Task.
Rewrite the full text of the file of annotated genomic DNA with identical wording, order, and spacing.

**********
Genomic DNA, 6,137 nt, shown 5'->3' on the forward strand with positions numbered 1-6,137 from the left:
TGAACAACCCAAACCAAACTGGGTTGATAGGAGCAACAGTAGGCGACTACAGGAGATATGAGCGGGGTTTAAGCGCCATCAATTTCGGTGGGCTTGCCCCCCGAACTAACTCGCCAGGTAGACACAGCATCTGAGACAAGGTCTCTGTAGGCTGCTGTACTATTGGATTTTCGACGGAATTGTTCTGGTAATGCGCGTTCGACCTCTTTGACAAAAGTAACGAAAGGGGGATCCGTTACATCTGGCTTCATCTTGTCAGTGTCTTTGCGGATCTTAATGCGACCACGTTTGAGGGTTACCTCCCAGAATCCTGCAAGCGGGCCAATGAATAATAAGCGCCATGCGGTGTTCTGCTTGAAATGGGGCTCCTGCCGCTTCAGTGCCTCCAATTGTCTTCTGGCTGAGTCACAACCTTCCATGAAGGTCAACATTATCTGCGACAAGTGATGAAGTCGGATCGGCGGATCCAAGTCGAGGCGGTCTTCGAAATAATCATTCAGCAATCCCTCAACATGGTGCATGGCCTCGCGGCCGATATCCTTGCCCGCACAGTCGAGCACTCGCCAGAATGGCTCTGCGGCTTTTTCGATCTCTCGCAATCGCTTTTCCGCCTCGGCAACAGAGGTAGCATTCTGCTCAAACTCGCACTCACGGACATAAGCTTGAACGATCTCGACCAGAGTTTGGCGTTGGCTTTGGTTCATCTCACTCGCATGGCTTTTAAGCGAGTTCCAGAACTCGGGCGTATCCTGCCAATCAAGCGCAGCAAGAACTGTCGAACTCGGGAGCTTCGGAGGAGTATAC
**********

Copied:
Genomic DNA, 6,137 nt, shown 5'->3' on the forward strand with positions numbered 1-6,137 from the left:
TGAACAACCCAAACCAAACTGGGTTGATAGGAGCAACAGTAGGCGACTACAGGAGATATGAGCGGGGTTTAAGCGCCATCAATTTCGGTGGGCTTGCCCCCCGAACTAACTCGCCAGGTAGACACAGCATCTGAGACAAGGTCTCTGTAGGCTGCTGTACTATTGGATTTTCGACGGAATTGTTCTGGTAATGCGCGTTCGACCTCTTTGACAAAAGTAACGAAAGGGGGATCCGTTACATCTGGCTTCATCTTGTCAGTGTCTTTGCGGATCTTAATGCGACCACGTTTGAGGGTTACCTCCCAGAATCCTGCAAGCGGGCCAATGAATAATAAGCGCCATGCGGTGTTCTGCTTGAAATGGGGCTCCTGCCGCTTCAGTGCCTCCAATTGTCTTCTGGCTGAGTCACAACCTTCCATGAAGGTCAACATTATCTGCGACAAGTGATGAAGTCGGATCGGCGGATCCAAGTCGAGGCGGTCTTCGAAATAATCATTCAGCAATCCCTCAACATGGTGCATGGCCTCGCGGCCGATATCCTTGCCCGCACAGTCGAGCACTCGCCAGAATGGCTCTGCGGCTTTTTCGATCTCTCGCAATCGCTTTTCCGCCTCGGCAACAGAGGTAGCATTCTGCTCAAACTCGCACTCACGGACATAAGCTTGAACGATCTCGACCAGAGTTTGGCGTTGGCTTTGGTTCATCTCACTCGCATGGCTTTTAAGCGAGTTCCAGAACTCGGGCGTATCCTGCCAATCAAGCGCAGCAAGAACTGTCGAACTCGGGAGCTTCGGAGGAGTATAC